Liquefied NaturaL Gas – the riGht soLutioN TERMINAL fAcTs
to GrowiNG eNerGy Needs n Optimum location at the mouth
Demand for natural gas is growing across the Pacific Northwest, including Oregon. of the Columbia River for safety
Utilities need it to supply their electricity generating plants, and Oregonians rely and security
on it to heat their homes and businesses. Almost all natural gas used in Oregon n Oregon LNG project will process
up to 1.5 billion cubic feet per
comes from Canada and the Rocky Mountain states, but Canada is reducing
day of natural gas
exports, and the Rocky Mountain region is sending more gas elsewhere. Based
n The project will serve Oregon
on these trends, Oregon will need new supplies to meet the future needs
and other Western states
of its residents, industry and economy.
through a new 120-mile pipeline
Oregon LNG’s liquefied natural gas import facility will help meet this demand by
providing communities, utilities and industries with a reliable, clean energy supply. bENEfITs
n A $1 billion investment in the
local and regional economy
n 50 to 75 family wage jobs
n 500 construction jobs over a
n Build a safe facility and pipeline
n Minimize environmental and
Astoria cultural impacts
n Listen to input provided by
n Treat everyone fairly and
n Follow local and state rules
Project overview n Communicate effectively
Oregon LNG plans to construct and operate a liquefied natural gas import facility
located on the Skipanon Peninsula in Warrenton, Oregon. The Oregon LNG project Oregon LNG project-related links:
has been designed to include a marine receiving terminal, three full-containment,
160,000 cubic meter LNG storage tanks, and facilities to support ship berthing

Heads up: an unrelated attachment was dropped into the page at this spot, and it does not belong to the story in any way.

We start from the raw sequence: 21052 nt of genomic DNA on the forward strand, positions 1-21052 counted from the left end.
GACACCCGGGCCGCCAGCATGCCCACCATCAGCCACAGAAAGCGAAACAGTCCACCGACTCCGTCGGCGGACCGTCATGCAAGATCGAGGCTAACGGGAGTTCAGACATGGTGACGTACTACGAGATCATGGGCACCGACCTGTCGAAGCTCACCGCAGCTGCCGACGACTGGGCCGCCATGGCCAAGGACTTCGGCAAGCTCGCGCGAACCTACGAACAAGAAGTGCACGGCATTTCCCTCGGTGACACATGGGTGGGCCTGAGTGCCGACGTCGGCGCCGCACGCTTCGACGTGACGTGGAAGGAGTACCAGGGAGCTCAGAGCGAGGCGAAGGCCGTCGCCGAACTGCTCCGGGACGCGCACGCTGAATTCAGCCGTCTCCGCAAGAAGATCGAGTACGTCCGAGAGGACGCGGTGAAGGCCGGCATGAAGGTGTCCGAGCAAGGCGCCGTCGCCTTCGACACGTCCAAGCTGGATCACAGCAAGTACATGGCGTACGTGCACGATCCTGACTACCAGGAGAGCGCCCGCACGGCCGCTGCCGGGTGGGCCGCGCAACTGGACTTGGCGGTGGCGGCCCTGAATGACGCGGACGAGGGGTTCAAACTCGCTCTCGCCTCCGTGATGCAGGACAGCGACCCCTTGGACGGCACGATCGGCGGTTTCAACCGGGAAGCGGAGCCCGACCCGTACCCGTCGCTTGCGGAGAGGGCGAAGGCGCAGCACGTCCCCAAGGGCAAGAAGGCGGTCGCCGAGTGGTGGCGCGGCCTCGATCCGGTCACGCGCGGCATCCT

and cargo offloading. www.oregon.gov/dsl
The terminal will operate as a tolling facility, leasing regasification capacity to www.lcd.state.or.us
industry partners. Oregon Pipeline, an affiliated company, is planning the www.fws.gov
construction of a 120-mile pipeline, which will connect to the regional pipeline www.ferc.gov
hub in Molalla, Oregon. www.uscg.milwww.eia.doe.gov
Oregon LNG remains committed to an open, collaborative development process.
a market w i t h s t r oN G f uN da m e Nta L s
n The Pacific Northwest has a predictable seasonal demand for heating as well as industrial and
commercial load to maintain a steady baseload. The region has adequate year-round demand
to accept Oregon LNG’s entire delivery capacity, which is planned to be up to 1.5 billion cubic
feet per day.
n While storage facilities are scarce in the Western U.S., there are two storage facilities located
within reasonable distance of the proposed Oregon LNG terminal site.
n Through complex simulations, Oregon LNG has determined that its terminal will be able to
accommodate any size tanker, including the newest 266,000 m3 Q-Max.
n Supply from the Rocky Mountain gas basin is limited by pipeline capacity to the Pacific Northwest.
n The Oregon LNG terminal is strategically located at the mouth of the Columbia River on the
Oregon coast. This location eliminates the need for LNG vessels to cross under bridges or pass
the urban waterfront of Astoria, Oregon, avoiding the logistical issues and controversy
associated with other proposed upriver locations.
a dvaNtaG e s f o r o r eGo N
n By importing LNG, Oregon’s natural gas market will become more competitive, reducing the
costs of natural gas.
n The availability of additional natural gas resources will allow Oregon and other Western states
to reduce dependence on polluting coal, which currently makes up 42 percent of Oregon’s
electric energy supply.
n Oregon LNG has believed in local community engagement from the start, involving local
residents and leaders in making decisions and gaining support.
n Development of the Oregon LNG project began in early 2004 with conversations involving local
leaders about building a facility in the area, as well as an analysis of sites across the Northwest.
n After receiving favorable responses, the team leased a 96-acre site from the Port of Astoria and
initiated a local site re-zoning process, which involved public input and the eventual re-zoning
to allow for the facility.
n On June 19, 2007, Oregon LNG received approval from the Federal Energy Regulatory
Commission (FERC) to initiate National Environmental Policy Act (NEPA) pre-filing processes.
n Oregon LNG has already completed most of the local land-use process and is well on its way
to being granted other documentation required to build the terminal. The FERC permitting
process is expected to take 18 to 24 months, with construction of the facility beginning in 2010.